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Underwater Drones From San Diego Are Tracking Krill Near Antarctica

A disassembled Teledyne glider in a workshop at NOAA's La Jolla offices, June...

Photo by Nicholas McVicker

Above: A disassembled Teledyne glider in a workshop at NOAA's La Jolla offices, June 6, 2018

Federal fisheries researchers have successfully launched a remote control glider in hopes of tracking swarms of krill in the waters around Antarctica.

One 8-foot long glider is already in the water and another will join it this coming weekend.

Southwest Fisheries Science Center biologists are using the underwater gliders for the first time to track huge swarms of crustaceans known as krill.

The animals play an important role in that region’s food web.

NOAA Research biologist Jen Walsh is piloting the glider from San Diego and she has already been surprised.

“When the glider moves into a pretty dense krill patch it doesn’t dive very well because it detects the krill patch as the bottom of the ocean. So it kind of sits on the surface until it can move out of the krill patch or the krill patch moves away and then it can resume diving,” Walsh said.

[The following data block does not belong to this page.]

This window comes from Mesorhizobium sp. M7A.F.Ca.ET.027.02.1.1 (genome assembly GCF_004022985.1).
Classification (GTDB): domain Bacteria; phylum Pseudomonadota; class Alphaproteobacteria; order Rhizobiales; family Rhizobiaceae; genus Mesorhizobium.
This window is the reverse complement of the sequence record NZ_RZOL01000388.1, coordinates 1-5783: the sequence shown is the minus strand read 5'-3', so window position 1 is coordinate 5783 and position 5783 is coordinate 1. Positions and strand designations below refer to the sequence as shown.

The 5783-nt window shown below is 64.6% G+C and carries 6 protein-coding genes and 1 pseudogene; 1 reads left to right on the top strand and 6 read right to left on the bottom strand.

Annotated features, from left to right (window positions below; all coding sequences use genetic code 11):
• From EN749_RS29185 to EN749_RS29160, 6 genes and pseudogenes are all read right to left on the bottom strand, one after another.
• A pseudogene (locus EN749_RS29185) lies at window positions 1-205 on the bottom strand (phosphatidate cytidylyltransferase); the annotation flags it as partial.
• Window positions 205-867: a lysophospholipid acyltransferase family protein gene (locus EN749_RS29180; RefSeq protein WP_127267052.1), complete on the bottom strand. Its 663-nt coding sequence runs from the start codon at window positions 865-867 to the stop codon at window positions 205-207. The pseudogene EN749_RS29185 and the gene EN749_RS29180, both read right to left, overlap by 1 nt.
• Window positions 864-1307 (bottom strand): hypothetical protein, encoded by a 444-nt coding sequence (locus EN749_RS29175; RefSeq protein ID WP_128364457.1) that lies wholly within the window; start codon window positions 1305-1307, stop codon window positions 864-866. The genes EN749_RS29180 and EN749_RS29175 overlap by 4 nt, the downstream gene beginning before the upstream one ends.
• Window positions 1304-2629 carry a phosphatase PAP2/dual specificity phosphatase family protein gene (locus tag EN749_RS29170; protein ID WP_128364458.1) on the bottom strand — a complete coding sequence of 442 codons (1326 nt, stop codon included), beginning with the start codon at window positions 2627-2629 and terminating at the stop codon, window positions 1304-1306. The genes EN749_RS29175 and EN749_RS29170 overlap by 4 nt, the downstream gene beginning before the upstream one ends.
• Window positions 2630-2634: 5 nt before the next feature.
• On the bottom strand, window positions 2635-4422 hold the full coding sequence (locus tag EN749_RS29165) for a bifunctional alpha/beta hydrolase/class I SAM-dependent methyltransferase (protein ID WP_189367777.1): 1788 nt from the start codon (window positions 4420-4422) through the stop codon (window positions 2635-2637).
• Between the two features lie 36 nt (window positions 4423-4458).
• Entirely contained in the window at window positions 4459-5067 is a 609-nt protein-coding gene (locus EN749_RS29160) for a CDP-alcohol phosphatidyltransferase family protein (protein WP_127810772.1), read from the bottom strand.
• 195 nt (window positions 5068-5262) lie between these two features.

San Diego scientists are, for the first time, tracking krill swarms with remotely controlled drones.

RELATED: San Diego Scientists To Use Drones In Antarctica Research

Walsh is helping pilot the gliders from San Diego.

“We used to charter a ship and go out for a month every year and our ultimate goal was to obtain a biomass estimate for Antarctic krill that could be used to inform management decisions about the krill fishery. These gliders have instrumentation on them that we hope will get us a lot of the same data,” Walsh said.

Some of the data collected can be transmitted back to San Diego in real time. Other data will be retrieved when the gliders are pulled out of the water in March.

The gliders should be able to measure the size of krill swarms along with the temperature of the water and salinity.

One limitation is that they cannot collect water samples, so there is still the need for an occasional research cruise.

San Diego researchers are tracking krill a half a world away, thanks to remotely controlled drones.


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Erik Anderson
Environment Reporter

opening quote marksclosing quote marksI focus on the environment and all the implications that a changing or challenging environment has for life in Southern California. That includes climate change, endangered species, habitat, urbanization, pollution and many other topics.

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